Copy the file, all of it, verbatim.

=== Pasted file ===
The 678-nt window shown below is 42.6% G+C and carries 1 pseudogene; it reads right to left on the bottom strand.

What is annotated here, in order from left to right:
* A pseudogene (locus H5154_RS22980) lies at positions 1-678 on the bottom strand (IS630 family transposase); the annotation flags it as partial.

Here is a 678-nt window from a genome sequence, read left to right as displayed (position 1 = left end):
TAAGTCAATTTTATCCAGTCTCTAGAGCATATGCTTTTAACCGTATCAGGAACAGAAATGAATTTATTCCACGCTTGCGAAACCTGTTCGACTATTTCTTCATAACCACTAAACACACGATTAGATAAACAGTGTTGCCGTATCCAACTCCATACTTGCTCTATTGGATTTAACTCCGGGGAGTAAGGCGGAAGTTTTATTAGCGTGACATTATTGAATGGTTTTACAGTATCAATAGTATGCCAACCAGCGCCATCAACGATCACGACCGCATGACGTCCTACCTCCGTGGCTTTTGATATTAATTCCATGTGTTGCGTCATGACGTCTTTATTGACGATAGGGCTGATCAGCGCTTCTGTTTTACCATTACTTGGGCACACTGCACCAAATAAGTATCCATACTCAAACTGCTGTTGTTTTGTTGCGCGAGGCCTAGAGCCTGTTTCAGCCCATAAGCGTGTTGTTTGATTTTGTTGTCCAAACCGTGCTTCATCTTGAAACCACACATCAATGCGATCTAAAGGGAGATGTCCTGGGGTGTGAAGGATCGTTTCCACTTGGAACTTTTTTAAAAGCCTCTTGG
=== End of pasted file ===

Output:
The 678-nt window shown below is 42.6% G+C and carries 1 pseudogene; it reads right to left on the bottom strand.

What is annotated here, in order from left to right:
* A pseudogene (locus H5154_RS22980) lies at positions 1-678 on the bottom strand (IS630 family transposase); the annotation flags it as partial.

Here is a 678-nt window from a genome sequence, read left to right as displayed (position 1 = left end):
TAAGTCAATTTTATCCAGTCTCTAGAGCATATGCTTTTAACCGTATCAGGAACAGAAATGAATTTATTCCACGCTTGCGAAACCTGTTCGACTATTTCTTCATAACCACTAAACACACGATTAGATAAACAGTGTTGCCGTATCCAACTCCATACTTGCTCTATTGGATTTAACTCCGGGGAGTAAGGCGGAAGTTTTATTAGCGTGACATTATTGAATGGTTTTACAGTATCAATAGTATGCCAACCAGCGCCATCAACGATCACGACCGCATGACGTCCTACCTCCGTGGCTTTTGATATTAATTCCATGTGTTGCGTCATGACGTCTTTATTGACGATAGGGCTGATCAGCGCTTCTGTTTTACCATTACTTGGGCACACTGCACCAAATAAGTATCCATACTCAAACTGCTGTTGTTTTGTTGCGCGAGGCCTAGAGCCTGTTTCAGCCCATAAGCGTGTTGTTTGATTTTGTTGTCCAAACCGTGCTTCATCTTGAAACCACACATCAATGCGATCTAAAGGGAGATGTCCTGGGGTGTGAAGGATCGTTTCCACTTGGAACTTTTTTAAAAGCCTCTTGG